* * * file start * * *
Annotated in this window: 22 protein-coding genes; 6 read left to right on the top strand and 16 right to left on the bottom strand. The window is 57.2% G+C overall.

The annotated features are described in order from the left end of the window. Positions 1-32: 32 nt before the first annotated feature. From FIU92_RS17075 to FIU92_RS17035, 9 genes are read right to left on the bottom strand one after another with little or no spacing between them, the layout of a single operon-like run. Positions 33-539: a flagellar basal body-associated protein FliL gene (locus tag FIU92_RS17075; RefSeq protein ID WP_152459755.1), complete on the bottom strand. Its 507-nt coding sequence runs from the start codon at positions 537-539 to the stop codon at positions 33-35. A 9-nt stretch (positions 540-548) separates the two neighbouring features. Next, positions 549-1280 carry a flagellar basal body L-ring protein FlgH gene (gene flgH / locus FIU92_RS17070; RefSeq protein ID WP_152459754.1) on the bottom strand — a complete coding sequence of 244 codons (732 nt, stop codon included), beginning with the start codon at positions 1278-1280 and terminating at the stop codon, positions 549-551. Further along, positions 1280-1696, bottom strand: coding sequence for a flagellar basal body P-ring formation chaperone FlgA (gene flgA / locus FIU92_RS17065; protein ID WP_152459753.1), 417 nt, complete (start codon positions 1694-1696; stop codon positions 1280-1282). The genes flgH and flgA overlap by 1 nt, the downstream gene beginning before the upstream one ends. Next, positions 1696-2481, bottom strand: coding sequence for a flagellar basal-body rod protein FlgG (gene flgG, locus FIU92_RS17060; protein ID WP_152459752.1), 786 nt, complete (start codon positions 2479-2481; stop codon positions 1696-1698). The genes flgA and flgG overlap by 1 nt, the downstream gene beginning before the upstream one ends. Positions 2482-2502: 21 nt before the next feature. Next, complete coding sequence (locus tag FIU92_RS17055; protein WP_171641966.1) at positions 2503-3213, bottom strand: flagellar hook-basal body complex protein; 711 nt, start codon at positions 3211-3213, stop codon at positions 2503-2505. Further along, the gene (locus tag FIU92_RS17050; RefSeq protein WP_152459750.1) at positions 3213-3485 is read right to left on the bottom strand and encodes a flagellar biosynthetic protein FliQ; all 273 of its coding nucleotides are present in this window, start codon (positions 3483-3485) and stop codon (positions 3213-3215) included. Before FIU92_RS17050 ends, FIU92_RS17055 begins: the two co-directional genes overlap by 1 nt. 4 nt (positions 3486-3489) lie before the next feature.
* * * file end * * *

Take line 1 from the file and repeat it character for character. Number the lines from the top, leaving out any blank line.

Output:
Annotated in this window: 22 protein-coding genes; 6 read left to right on the top strand and 16 right to left on the bottom strand. The window is 57.2% G+C overall.